# RD-E: 2601 Ruptured Plate - Failure Strain

Failure criteria defined in material LAW2 and LAW27.

In Radioss, one simple way to define material failure is by defining a failure strain in the material definition. In this example, a maximum plastic strain ${\epsilon}_{p}^{max}$ is defined in LAW2 and compared to LAW27 which uses a damage model based on strain. A model with one shell element is used to understand the failure definition. In a second model a metallic thick plate is perforated by a rigid sphere.

## Options and Keywords Used

- Imposed velocities (/IMPVEL)
- Max. plastic strain (/MAT/LAW2 (PLAS_JOHNS))
- Damage model input (/MAT/LAW27 (PLAS_BRIT))
- Rigid sphere (/RWALL)

## Input Files

The input files used in this example include:

<install_directory>/hwsolvers/demos/radioss/example/26_Ruptured_plate/failure_strain/

## Model Description

A one shell element is used to demonstrate the failure model.

The material undergoes an isotropic elasto-plastic behavior which can be reproduced by a Johnson-Cook model.

- Young's modulus
- 71000 $\left[\mathrm{MPa}\right]$
- Poisson's ratio
- 0.3
- Density
- 2.8 x 10
^{-3}g/mm^{3} - Yield stress
- 290 $\left[\mathrm{MPa}\right]$
- Hardening parameter
- 562.3 $\left[\mathrm{MPa}\right]$
- Hardening exponent
- 0.63
- Maximum stress
- 425

The maximum stress and the failure plastic strain are considered in the failure modeling section. The strain rate effect is not taken into account in this example. Although LAW2 and LAW27 both use a Johnson-Cook material model for elasto-plastic behavior, the failure definition included in the material law is different.

### LAW2: Use Plastic Strain for Failure

### LAW27: Use a Damage Model

LAW27 is used to simulate material damage using a Johnson-Cook plasticity law. A damage model is incorporated into the material law to take into account the damage evolution where stress decreases up to element rupture. When using the material failure included in LAW27, the failure and damage occur only in tension and not compression.

The damage parameters in the principal direction $i=1,2$ are ${\epsilon}_{ti},{\epsilon}_{fi},{\epsilon}_{mi}$.

${\epsilon}_{ti}=0.14$; ${\epsilon}_{mi}=0.15$; ${\epsilon}_{fi}=0.16$

In directions, $i=1,2$.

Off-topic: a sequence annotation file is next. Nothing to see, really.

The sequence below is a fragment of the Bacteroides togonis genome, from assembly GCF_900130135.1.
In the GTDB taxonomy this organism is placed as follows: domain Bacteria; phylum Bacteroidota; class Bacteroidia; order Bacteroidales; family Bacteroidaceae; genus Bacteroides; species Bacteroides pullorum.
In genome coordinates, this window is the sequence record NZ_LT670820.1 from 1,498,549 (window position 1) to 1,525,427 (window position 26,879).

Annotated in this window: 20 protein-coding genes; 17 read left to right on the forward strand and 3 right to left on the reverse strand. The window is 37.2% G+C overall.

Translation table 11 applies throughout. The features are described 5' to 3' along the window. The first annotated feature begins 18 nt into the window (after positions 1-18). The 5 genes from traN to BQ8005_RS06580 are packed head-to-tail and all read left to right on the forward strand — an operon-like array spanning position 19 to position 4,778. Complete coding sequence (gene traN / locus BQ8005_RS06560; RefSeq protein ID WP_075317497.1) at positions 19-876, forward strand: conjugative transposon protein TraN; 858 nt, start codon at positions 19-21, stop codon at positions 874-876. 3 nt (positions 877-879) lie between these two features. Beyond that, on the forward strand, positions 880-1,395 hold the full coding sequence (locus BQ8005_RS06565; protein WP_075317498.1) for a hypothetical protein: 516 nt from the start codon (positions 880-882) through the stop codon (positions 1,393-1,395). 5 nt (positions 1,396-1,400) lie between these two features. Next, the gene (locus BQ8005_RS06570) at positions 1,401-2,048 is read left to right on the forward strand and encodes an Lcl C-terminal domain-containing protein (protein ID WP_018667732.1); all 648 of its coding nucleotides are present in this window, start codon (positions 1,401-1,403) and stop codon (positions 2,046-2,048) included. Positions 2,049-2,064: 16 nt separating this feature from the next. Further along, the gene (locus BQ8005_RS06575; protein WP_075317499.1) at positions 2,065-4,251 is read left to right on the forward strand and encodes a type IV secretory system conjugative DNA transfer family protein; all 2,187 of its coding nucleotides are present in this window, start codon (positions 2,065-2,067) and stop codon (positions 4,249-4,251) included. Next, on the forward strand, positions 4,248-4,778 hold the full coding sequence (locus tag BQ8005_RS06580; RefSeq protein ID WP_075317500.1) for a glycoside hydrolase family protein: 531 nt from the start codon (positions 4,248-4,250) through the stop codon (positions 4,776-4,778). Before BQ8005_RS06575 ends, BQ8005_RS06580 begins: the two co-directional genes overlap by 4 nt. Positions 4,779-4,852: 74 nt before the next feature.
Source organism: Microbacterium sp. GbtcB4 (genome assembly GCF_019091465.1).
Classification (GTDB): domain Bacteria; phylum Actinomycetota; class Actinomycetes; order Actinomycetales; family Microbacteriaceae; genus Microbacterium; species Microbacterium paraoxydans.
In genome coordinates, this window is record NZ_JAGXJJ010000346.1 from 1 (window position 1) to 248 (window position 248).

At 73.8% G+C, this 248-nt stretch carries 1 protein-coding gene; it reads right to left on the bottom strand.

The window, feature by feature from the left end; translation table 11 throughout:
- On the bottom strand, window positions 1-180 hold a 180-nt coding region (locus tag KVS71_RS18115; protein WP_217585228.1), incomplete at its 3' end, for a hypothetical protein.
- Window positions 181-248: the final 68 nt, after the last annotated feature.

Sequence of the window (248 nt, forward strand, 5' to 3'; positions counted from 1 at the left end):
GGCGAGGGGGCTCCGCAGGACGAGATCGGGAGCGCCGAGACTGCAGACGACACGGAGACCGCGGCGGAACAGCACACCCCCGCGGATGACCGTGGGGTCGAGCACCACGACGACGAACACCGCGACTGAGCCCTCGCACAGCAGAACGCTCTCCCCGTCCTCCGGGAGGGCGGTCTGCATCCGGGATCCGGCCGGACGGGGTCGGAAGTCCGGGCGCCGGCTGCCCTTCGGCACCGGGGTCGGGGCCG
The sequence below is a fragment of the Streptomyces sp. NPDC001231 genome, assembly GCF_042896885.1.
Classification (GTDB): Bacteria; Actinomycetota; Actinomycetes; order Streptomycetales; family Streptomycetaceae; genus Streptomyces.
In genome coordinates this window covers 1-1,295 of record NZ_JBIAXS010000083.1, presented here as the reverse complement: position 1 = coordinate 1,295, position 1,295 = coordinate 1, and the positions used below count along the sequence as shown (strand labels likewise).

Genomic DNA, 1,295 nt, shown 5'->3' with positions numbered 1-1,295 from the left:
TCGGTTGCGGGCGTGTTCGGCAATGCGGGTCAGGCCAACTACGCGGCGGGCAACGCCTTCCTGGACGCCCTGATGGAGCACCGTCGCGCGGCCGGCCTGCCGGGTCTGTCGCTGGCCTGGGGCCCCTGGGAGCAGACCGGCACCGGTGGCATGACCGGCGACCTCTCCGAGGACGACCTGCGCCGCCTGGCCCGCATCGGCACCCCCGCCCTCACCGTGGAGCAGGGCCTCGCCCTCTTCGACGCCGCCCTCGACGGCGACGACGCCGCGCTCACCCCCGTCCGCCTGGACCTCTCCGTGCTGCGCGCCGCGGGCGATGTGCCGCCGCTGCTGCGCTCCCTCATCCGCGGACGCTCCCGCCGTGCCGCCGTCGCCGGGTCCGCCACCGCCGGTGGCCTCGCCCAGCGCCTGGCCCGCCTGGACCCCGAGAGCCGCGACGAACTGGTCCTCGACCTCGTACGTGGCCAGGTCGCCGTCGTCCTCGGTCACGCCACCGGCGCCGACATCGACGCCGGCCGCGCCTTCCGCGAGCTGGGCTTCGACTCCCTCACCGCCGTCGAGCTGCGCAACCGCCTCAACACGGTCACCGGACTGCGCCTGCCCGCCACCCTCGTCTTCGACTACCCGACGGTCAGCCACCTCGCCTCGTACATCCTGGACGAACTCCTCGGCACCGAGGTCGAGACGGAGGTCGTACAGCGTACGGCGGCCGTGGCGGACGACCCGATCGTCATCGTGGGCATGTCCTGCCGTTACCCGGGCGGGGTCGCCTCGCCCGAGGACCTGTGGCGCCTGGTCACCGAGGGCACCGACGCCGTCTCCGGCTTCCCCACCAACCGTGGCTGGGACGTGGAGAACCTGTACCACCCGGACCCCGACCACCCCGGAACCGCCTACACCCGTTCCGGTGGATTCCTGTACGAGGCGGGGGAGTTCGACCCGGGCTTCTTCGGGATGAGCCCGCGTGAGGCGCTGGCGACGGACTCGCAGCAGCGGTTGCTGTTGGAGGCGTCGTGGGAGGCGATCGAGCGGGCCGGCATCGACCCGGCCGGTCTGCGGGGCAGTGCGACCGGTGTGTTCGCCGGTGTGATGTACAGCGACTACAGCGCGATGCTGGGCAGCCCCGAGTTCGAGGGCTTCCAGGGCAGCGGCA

The stress is then reduced using the damage parameter, ${\sigma}_{i}^{reduced}={\sigma}_{i}\left(1-{d}_{i}\right)$.

## Results

### One Element Shell Model

- Test 1: Uniaxial testWith ${\epsilon}_{f1}\begin{array}{c}\end{array}in\begin{array}{c}\end{array}LAW27=({\epsilon}_{e}+{\epsilon}_{p}^{\mathrm{max}})\begin{array}{c}\end{array}in\begin{array}{c}\end{array}LAW2$
- In LAW27, ${\epsilon}_{ti},{\epsilon}_{mi},{\epsilon}_{fi}$ are total strain.
- In LAW2, ${\epsilon}_{p}^{max}$ is plastic strain.

In one shell element set:- In LAW27, ${\epsilon}_{f1}=0.16$
- In LAW2, ${\epsilon}_{p}^{\mathrm{max}}=0.1559$

So that element deleted at same strain.(3) ${\epsilon}_{total}={\epsilon}_{e}+{\epsilon}_{p}=\frac{{\sigma}_{y}}{E}+0.1559=\frac{290}{71000}+0.1559=0.16$ Although the element is deleted at same strain the internal energy at failure is different for LAW2 and LAW27, due to the difference the failure treatment. - Test 2: Equibiaxial testThe failure strain values from the uniaxial test are used in a equibiaxial test.
- In LAW27, ${\epsilon}_{f1}=0.16$
- In LAW2, ${\epsilon}_{p}^{\mathrm{max}}=0.1559$

In biaxial loading, the element deletion is different for LAW2 and LAW27, due to different failure treatment in LAW2 and LAW27. In LAW2, the element is deleted when ${\epsilon}_{p}^{max}$ is reached in the element. The change in plastic strain is:(4) ${\dot{\epsilon}}_{p}\cdot \text{\Delta}t=\frac{{\sigma}_{VM}-{\sigma}_{y}}{E}=\frac{\sqrt{\frac{1}{2}\left[{\left({\sigma}_{1}-{\sigma}_{2}\right)}^{2}+{\sigma}_{1}{}^{2}+{\sigma}_{2}{}^{2}\right]}}{E}-\frac{{\sigma}_{y}}{E}$ For

`I`_{plas}=2 radial return. For additional information, refer to Stress and Strain Calculation in the Theory Manual.

The second principal strain is calculated in a similar manner.

### Plate Impact Model

`I`

_{strain}=1 must be defined, so that the strains are calculated and output for post-processing. This can be defined for all shell elements using /DEF_SHELL.

- For LAW2, the message is:
`RUPTURE OF SHELL ELEMENT NUMBER #` - For LAW27, the message is:
`TOTAL ELEMENT TENSION FAILURE, ELEMENT #`

### Conclusion

Although LAW2 and LAW27 both use Johnson-Cook to describe elasto-plastic behavior, they use different failure treatment. LAW2 checks with plastic strain and LAW27 checks with principal strain. LAW27 uses damage parameter d to produce linear failure; which makes it difficult to get the same failure behavior between them.